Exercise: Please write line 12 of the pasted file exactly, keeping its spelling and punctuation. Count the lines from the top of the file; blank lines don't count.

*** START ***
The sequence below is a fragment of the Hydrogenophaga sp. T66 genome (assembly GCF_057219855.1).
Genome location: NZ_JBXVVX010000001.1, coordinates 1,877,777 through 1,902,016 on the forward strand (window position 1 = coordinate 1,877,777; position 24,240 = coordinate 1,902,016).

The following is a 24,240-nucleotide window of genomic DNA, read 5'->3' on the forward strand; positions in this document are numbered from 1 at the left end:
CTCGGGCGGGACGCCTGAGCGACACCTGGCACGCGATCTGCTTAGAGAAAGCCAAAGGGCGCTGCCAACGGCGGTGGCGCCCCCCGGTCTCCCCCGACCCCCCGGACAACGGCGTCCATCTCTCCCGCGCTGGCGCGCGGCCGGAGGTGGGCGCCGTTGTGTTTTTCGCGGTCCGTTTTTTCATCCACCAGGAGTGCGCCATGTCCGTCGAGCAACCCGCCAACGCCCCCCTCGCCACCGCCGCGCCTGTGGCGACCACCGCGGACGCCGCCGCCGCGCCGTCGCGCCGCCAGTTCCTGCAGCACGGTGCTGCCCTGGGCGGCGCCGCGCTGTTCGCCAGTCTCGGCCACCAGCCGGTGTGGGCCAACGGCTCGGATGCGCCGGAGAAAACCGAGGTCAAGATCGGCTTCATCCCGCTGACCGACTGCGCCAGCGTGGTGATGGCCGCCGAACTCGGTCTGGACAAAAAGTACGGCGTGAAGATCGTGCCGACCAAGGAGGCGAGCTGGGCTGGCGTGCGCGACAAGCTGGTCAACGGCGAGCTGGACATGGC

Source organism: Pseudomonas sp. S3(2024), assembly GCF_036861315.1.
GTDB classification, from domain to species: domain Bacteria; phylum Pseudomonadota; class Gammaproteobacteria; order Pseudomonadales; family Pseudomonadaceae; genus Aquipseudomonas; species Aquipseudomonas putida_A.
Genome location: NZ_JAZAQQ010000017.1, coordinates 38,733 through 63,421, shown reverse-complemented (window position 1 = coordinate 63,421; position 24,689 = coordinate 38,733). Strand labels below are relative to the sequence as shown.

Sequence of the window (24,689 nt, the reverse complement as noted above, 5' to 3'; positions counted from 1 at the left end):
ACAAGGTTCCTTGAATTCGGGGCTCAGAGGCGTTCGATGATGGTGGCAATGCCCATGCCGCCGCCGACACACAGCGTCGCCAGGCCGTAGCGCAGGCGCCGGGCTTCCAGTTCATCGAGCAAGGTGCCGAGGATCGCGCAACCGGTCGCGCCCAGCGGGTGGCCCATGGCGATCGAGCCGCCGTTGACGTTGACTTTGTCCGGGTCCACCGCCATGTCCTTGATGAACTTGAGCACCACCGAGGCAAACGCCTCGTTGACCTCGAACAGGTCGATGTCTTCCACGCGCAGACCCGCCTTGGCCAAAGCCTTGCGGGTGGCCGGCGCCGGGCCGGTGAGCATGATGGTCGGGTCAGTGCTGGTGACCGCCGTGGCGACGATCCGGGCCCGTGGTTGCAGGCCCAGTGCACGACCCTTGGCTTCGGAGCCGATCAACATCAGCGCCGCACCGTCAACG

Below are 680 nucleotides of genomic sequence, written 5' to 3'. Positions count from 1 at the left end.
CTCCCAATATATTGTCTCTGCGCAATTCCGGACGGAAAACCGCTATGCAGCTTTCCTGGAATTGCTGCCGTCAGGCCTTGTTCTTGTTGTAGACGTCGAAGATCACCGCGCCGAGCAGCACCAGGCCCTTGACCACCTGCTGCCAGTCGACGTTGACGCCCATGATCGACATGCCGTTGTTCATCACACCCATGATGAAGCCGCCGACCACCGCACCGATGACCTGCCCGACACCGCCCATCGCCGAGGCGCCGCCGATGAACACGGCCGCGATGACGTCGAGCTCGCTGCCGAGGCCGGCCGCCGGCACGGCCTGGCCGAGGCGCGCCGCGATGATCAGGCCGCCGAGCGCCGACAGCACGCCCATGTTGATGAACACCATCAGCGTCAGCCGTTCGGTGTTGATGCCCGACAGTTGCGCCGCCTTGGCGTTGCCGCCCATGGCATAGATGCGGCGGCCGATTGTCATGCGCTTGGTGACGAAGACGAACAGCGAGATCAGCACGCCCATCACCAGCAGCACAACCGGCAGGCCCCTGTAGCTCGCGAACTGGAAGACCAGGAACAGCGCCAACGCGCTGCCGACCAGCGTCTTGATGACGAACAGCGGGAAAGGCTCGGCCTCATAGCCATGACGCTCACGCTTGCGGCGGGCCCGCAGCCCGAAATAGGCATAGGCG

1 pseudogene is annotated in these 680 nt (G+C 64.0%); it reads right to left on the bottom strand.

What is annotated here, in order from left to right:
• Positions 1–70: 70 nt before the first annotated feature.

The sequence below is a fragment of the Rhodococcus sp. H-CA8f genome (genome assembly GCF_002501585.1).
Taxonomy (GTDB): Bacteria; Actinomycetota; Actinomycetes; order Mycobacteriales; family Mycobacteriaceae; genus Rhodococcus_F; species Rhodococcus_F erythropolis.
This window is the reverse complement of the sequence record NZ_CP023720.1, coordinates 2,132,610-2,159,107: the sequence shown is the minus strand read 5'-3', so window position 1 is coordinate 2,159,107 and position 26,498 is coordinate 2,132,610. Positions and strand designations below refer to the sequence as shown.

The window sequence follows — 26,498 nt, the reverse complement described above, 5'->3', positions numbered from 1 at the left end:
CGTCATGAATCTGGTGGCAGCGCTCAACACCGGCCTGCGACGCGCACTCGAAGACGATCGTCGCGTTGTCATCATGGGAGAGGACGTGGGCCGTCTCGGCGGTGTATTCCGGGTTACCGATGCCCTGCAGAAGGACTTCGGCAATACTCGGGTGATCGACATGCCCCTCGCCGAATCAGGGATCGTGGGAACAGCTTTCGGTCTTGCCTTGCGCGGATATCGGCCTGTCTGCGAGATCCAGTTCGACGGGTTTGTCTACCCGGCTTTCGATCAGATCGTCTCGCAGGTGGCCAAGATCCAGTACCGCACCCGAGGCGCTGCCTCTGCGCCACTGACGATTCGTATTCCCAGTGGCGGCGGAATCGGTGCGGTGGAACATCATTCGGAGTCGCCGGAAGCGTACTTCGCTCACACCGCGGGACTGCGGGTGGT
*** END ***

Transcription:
1 pseudogene is annotated in these 680 nt (G+C 64.0%); it reads right to left on the bottom strand.